PhysicsLAB Resource Lesson
Electric Fields: Point Charges

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An  electric field is the region surrounding a charged particle, Q, where another charged particle with experience either a force of attraction or repulsion. For point charges, the electric field lines are radial, getting ever farther apart as you get farther from the point charge itself. These fields are NOT uniform, but are examples of inverse square fields
E = kQ/r2.
Dimensional analysis reveals that the units on E, the electric field strength, should be
E = kQ /r2
Intuitively, the electric field strength measures the amount of force, in newtons, experienced by a coulomb of charge when it is placed at a particular position within an electric field.
Electric field lines point in the direction in which a positive test charge would respond to the electrostatic force; that is, away from positive charges and towards negative charges. In the following diagram, Q is positive, since the field lines are pointing away from Q. If Q had been negative, then the field lines would have pointed towards Q. Note that field lines are NEVER allowed to cross each other.
Another property of field lines is that they terminate on the surface of a charge - they do not penetrate into the charge. Consequently, there is no electric field within a charged conductor under electrostatic conditions. This fact is illustrated in the diagram of E vs r where it shows that the magnitude of the electric field equals 0 between 0 and r.
The size of two charges can be compared by noting the relative number of field lines surrounding each one. If a second charge with only 8 fields lines was compared to the diagram provided above, then it would indicate that the second charge was only ½ as large, since 8 is half of 16.
Fields between oppositely charged particles are attractive and are elliptical in shape; while fields between similarly charged particles are repulsive and hyperbolic in shape.
oppositely charged particles
left is positive; right is negative
similarly charged particles
both are positive
A convenient way to remember the properties of an electric field are to use analogies to gravitational fields. A gravitational field is the region surrounding a massive object in which another object with mass will experience a force of gravitational attraction. One important distinction between electrical fields and gravitational fields is that electrical fields can be both attractive and repulsive; whereas gravitational fields are only attractive. Subsequently, gravitational fields cannot be shielded.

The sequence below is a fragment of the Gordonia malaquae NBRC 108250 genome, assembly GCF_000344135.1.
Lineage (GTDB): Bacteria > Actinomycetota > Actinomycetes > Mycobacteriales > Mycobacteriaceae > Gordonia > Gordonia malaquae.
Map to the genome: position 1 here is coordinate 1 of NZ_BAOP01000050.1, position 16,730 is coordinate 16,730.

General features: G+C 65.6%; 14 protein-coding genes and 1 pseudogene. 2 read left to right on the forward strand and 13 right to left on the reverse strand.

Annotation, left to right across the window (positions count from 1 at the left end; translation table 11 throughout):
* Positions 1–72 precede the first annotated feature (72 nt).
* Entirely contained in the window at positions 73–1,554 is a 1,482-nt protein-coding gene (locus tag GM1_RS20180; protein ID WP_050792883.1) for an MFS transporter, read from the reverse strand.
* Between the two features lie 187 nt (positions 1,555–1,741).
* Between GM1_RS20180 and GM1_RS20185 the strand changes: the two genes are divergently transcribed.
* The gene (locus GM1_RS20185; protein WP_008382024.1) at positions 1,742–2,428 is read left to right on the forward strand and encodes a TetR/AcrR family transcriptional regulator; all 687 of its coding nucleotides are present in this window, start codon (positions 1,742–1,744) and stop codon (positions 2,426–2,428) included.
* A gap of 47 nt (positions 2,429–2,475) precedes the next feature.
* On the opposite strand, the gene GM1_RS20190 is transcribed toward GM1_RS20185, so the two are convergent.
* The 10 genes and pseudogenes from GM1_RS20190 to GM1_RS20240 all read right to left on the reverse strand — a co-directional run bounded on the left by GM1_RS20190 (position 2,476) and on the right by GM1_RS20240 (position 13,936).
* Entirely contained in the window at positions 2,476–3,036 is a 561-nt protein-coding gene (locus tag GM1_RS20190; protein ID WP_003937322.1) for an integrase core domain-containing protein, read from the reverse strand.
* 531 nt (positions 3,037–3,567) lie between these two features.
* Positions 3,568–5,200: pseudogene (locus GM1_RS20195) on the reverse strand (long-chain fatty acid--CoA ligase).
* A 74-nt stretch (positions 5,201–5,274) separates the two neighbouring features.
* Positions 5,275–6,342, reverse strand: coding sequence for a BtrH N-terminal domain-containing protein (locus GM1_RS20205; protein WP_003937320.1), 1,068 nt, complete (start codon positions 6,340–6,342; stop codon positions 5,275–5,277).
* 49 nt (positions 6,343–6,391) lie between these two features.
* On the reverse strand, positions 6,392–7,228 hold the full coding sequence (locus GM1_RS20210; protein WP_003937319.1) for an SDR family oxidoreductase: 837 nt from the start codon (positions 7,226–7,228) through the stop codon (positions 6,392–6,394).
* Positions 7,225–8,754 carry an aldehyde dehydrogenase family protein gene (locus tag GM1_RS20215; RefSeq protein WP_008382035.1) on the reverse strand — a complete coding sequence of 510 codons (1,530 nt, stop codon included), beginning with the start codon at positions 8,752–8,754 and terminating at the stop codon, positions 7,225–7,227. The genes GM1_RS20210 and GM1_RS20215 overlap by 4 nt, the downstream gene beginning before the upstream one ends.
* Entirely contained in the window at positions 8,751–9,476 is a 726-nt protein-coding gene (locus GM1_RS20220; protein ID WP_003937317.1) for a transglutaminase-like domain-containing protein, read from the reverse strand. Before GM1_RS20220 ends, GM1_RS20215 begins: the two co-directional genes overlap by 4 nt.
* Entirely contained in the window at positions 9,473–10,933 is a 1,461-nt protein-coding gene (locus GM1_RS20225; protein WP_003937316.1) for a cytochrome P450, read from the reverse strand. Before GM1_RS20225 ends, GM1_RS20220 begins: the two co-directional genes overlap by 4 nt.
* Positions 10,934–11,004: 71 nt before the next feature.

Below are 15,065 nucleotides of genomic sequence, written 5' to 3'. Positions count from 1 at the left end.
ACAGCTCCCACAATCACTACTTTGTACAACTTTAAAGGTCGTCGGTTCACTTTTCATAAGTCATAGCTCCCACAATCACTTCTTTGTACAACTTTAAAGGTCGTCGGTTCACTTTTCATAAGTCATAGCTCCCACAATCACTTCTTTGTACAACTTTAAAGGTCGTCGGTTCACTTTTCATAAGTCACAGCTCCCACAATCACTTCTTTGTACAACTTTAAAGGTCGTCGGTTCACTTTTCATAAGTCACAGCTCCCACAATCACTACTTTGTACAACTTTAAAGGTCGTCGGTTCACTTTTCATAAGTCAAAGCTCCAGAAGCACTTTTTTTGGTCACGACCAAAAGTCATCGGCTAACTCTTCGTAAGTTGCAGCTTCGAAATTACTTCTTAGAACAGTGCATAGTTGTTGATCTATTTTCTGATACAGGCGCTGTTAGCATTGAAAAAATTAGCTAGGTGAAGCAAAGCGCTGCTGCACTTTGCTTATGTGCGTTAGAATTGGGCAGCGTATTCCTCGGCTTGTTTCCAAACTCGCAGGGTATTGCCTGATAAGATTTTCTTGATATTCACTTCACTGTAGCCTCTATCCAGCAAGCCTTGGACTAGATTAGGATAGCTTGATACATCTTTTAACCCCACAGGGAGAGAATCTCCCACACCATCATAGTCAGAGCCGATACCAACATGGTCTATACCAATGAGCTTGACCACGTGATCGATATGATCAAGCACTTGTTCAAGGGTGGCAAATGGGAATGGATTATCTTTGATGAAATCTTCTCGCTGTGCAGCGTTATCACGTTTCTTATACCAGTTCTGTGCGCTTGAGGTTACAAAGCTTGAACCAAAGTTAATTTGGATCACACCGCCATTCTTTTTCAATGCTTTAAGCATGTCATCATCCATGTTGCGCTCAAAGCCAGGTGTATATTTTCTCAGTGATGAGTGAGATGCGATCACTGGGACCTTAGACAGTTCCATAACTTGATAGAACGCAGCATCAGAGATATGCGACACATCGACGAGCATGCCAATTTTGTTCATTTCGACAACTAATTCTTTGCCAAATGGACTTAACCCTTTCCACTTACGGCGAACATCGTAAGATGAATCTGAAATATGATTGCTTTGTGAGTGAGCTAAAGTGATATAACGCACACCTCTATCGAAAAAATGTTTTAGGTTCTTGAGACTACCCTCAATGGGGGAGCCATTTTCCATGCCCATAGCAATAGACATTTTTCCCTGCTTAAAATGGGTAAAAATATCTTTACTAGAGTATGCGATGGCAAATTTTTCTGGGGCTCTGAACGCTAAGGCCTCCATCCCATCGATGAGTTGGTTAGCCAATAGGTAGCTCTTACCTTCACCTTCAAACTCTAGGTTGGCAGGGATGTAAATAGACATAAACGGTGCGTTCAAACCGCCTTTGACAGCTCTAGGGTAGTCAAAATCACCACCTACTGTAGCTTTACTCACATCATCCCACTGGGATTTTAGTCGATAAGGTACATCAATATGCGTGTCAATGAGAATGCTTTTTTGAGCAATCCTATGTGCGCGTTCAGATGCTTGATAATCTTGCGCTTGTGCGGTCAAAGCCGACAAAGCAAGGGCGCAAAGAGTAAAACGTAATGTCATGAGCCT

Gravitational Forces
Electrostatic Forces

  • G = 6.67 x 10-11 Nm2/kg2 is VERY small
  • gravity is a weak force
  • inverse square force
  • attractive only

  • k = 9 x 109 Nm2/C2 is VERY large
  • electrostatic forces are strong
  • inverse square force
  • attractive and repulsive
Gravitational Field
Electrostatic Field (+ charge)

  • gravitational field strength, g
  • g's vector nature points towards the center of the planet
  • each surface represents a unique value for g
  • g is measured in N/kg (or m/sec2)

  • electric field strength, E
  • E's vector nature points away from a positive charge or towards a negative charge
  • each surface represents a unique value for E
  • E is measured in N/C
In the chart above, you can see that both fields are inverse square relationships. That the electric field strength, E, has the same configuration as the gravitational field strength, g. That in each case, the force experienced by a second object equals the product of either that object's mass times the gravitational field strength or that object's charge times the electrical field strength. The direction of the gravitational field is defined as the direction a second object with mass would be attracted; whereas the direction of an electrical field is defined as the direction a positive test charge would respond.

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